Our outcome variable was the effect size Cohen’s
d and was calculated for (a subscale of) internalizing, externalizing, total problem behavior in children. Subscales of the internalizing spectrum included depression, anxiety, somatic complaints and withdrawn behavior. Aggressive and delinquent behavior composed subscales of the externalizing spectrum. Total problem behavior consisted of externalizing, internalizing, social, identity, thought and sexual problems.
Moderators were coded by two independent researchers applying our coding criteria and were ideally verified by the corresponding author. When authors did not reply, the coding was the result of agreement between coders after consensus.
Age. Mean age of children and ill parents was registered in years.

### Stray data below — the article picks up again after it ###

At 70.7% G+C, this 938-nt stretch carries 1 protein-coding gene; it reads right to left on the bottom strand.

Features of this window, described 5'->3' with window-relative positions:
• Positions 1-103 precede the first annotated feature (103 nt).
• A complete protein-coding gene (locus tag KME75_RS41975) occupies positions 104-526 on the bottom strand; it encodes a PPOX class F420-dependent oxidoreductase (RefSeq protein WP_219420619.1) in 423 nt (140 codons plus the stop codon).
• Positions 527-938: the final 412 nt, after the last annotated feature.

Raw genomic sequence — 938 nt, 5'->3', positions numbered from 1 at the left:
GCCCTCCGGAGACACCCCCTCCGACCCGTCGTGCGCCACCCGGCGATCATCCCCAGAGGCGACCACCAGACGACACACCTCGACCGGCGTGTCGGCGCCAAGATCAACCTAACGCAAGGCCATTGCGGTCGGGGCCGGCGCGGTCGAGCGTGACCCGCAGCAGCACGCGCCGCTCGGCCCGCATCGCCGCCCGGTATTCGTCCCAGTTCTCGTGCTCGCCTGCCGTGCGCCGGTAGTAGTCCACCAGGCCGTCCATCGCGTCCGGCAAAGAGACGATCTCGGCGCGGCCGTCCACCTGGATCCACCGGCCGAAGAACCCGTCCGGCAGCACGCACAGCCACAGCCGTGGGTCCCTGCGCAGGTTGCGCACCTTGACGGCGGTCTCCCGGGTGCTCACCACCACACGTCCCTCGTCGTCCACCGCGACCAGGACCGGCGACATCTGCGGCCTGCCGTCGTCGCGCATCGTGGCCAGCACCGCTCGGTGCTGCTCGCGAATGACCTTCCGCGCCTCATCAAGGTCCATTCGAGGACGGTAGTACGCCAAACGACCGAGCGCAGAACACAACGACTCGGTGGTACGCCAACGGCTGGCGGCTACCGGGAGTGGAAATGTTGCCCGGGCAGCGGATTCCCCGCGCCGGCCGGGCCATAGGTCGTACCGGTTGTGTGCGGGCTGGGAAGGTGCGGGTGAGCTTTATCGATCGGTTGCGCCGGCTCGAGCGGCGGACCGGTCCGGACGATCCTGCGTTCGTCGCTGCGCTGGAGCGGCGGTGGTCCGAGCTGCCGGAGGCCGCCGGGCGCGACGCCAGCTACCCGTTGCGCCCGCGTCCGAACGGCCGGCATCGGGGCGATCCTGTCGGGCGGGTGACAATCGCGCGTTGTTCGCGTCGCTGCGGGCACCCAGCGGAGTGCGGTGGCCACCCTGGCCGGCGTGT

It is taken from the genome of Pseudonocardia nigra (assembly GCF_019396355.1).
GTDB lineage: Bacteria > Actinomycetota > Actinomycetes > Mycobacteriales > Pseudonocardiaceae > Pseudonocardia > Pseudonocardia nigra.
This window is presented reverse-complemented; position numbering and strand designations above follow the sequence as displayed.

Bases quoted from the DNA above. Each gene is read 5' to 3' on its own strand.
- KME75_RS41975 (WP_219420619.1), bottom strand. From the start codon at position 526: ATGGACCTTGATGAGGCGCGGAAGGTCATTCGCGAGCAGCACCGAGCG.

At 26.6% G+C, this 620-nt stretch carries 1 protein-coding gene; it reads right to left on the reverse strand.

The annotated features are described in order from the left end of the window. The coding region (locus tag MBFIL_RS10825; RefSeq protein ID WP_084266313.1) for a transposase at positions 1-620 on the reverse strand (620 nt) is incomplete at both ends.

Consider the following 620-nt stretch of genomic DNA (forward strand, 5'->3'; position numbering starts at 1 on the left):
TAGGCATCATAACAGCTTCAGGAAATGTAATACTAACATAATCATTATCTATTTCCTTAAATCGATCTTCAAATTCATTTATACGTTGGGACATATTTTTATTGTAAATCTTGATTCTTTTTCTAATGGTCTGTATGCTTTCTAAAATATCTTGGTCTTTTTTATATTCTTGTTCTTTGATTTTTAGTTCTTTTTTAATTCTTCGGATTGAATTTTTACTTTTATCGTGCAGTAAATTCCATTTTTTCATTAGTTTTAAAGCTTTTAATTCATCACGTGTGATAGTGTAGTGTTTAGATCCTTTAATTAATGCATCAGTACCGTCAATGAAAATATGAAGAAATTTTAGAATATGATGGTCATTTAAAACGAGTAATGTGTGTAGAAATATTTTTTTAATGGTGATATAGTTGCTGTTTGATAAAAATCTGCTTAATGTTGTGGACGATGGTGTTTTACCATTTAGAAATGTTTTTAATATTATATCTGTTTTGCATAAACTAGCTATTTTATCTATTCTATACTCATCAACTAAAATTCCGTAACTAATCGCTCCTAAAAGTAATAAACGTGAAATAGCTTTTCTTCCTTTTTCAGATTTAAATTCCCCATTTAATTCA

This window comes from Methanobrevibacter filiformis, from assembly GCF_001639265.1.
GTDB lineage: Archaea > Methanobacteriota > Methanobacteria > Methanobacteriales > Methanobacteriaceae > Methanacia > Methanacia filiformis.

Gender. The percentage of girls and ill mothers was calculated.
Ethnicity. Ethnicity was provisorily coded as
only Caucasian (1),
mostly Caucasian (2),
American (4) and
mixed (5). For moderator analyses, ethnicity was finally coded as
mostly Caucasian (1) and
SES. We estimated average SES as either
medium (2) or
high (3) depending on the percentage of parents with low education, yearly family income, mean time of education of parents and other information such as percentage of participants living in a low-income neighborhood, percentage of parental employment and indexes like the Hollingshead socioeconomic factor score (Brown et al.